After some time to rest up from the session, I fondly look back at the activities we performed and the things we learned. As a whole, even though I still feel sore, in just about every way I had a tremendously positive experience at our first session. More than ever, it was impressed upon me what an amazing martial arts opportunity this is for me.

I’ve come to think of this past meeting of Ho An Seok as a martial arts intensive. In less than 24 hours we had a staggering number of classes and were always learning something; aside from a short break at night and a handful of sleeping hours, we were in class working on an activity or learning something. As Master Shaffer’s previous post describes, we hammered in three forms and would have gotten to a fourth had our cooking not taken so long. There were also many lectures and activities on mental aspects of martial arts including meditation, ceremony, breathing, and an overview of Burmese martial arts. It was like a month of classes all in one weekend – aka awesome.

Some of the activities definitely left me a bit sore. For those of you who have been reading our other posts about the weekend, you might be surprised that I found the penny exercising to be far more painful than the finger striking exercises (see Master Shaffer’s post “And we’re back . . .). All four penny exercises left the tips of my fingers sore: especially the one in which we had to move the pennies from a bowl to our cup. The bowl exercise was particularly trying because of the necessity to rapidly shoot one’s hand from beside one’s ear, into the bowl, retrieve only one penny (a lot harder than it sounds), and then place the penny in one’s cup. Though this sounds simple, I found myself stubbing my fingers a lot. As my fingers got more painful, my dexterity lessened from the pain which caused me to stub my fingers more, and this led to more pain and a downward spiral of stubbing already sore fingers. Throughout the various exercises, we have all picked up at least 800 pennies (100 per exercise); I had to pick up 1,100 pennies because I lost three of the exercises.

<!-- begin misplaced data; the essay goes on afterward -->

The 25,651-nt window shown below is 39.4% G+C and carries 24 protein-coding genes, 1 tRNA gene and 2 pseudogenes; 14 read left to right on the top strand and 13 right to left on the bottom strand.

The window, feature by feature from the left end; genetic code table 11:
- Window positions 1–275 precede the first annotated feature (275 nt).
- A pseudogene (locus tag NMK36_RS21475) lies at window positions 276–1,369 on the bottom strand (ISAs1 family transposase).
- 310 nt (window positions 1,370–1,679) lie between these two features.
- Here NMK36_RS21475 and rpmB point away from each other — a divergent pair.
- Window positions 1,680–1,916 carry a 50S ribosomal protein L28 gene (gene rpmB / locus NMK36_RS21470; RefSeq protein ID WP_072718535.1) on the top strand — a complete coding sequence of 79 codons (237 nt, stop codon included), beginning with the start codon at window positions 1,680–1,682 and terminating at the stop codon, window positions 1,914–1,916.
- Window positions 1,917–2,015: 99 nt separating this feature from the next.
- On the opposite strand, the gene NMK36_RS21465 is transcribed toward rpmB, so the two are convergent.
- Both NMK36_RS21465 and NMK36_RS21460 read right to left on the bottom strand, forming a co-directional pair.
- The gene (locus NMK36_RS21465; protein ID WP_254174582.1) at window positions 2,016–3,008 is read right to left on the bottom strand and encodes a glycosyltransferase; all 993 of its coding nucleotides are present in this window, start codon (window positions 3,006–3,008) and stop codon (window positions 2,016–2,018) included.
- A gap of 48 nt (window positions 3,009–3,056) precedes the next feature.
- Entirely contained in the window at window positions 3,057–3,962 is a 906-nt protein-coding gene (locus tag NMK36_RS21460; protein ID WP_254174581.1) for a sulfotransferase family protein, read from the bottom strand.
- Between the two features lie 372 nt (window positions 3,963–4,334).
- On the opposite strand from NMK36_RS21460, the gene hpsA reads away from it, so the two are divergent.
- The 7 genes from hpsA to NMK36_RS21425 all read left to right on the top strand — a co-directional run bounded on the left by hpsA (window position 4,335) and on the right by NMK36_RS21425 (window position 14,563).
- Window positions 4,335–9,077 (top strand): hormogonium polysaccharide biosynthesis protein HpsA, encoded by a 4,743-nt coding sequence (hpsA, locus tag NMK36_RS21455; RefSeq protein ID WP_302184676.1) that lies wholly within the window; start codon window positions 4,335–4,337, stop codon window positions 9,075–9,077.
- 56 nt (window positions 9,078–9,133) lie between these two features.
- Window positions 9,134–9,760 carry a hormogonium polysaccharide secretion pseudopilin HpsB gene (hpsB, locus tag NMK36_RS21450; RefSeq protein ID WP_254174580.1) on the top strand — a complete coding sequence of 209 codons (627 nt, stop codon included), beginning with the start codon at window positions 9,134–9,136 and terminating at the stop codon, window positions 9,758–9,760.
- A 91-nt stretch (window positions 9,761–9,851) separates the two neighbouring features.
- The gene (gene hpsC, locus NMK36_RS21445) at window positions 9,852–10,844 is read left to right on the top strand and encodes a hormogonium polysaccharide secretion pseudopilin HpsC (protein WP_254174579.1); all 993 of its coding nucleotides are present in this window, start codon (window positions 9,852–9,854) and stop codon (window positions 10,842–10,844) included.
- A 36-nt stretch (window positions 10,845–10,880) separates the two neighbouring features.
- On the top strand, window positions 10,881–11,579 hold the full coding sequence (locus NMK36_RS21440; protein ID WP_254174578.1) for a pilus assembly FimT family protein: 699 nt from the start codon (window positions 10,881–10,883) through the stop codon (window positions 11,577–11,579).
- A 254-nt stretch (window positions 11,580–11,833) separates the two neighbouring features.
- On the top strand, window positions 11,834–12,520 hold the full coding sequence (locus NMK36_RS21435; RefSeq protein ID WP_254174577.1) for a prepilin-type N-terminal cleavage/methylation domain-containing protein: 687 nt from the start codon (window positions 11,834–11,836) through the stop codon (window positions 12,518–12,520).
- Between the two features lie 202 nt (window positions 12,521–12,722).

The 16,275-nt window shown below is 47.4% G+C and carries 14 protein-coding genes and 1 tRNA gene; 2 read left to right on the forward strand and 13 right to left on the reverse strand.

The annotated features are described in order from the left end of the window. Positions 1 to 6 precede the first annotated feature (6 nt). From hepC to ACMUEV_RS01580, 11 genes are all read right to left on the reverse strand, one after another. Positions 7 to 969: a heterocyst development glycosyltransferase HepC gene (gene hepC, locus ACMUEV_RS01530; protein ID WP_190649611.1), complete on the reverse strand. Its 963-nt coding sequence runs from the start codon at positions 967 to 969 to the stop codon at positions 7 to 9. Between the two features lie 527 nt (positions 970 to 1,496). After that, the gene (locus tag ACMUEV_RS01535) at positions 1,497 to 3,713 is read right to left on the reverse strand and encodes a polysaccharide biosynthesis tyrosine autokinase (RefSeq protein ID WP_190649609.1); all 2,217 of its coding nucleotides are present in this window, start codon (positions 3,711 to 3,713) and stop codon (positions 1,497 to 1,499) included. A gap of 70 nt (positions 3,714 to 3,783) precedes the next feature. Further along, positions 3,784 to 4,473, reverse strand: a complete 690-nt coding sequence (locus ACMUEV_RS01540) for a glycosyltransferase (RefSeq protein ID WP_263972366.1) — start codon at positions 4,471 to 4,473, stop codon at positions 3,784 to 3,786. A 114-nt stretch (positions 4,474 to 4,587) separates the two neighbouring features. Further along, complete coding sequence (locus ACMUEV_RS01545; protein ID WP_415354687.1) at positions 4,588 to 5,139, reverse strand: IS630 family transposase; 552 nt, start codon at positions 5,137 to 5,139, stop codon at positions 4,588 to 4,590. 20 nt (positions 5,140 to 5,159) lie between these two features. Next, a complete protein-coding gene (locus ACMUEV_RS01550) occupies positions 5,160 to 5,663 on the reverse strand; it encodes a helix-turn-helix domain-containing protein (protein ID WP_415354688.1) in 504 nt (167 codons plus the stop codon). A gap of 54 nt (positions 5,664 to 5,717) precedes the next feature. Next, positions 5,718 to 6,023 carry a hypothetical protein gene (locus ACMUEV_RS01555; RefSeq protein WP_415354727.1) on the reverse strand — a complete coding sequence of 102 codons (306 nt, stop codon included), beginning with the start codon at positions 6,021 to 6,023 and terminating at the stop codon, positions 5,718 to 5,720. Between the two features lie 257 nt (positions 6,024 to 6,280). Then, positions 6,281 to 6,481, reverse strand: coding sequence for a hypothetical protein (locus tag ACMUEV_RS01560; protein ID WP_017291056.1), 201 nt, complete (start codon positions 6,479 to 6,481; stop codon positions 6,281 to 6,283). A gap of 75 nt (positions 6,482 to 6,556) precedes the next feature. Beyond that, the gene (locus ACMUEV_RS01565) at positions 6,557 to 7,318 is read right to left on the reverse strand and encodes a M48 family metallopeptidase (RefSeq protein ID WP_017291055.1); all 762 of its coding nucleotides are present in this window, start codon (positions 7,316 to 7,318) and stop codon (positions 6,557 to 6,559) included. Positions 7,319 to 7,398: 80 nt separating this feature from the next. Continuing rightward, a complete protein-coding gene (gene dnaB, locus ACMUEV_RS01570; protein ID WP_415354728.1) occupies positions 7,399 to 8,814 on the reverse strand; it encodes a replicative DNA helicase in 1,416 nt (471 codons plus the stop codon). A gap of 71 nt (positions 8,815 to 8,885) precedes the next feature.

However, upon returning home and dropping some change out of my pocket, as I was picking up the dropped change, I noticed a heightened level of perception regarding the movements of my fingers; even the minutest angles and movements of my fingers were so clearly at the forefront of my mind that I found the task to be an event of great detail as it was so precisely and vividly experienced and I had vast control of even the slightest motions of my fingers. I can only imagine that this was indeed the point of the exercises as to hone and develop our dexterity. As the day went on and my mind moved to other things, I found the great sense of my finger movements left me, but I imagine that if I were to keep to the discipline of these penny exercises, my mind will become more in the habit of being aware of finer and more detailed movements of my digits. I very much look forward to how this will be built upon.

Going forward, I will continue to work on the homework that was given and continue practicing the forms that we learned. It is with much eager and enthusiastic anticipation that I await the arrival of the next meeting of Ho An Seok which will involve one of the bi-monthly trips to Cincinnati, Ohio. Stay tuned form more posts and reflections about Ho An Seok.

Walsh

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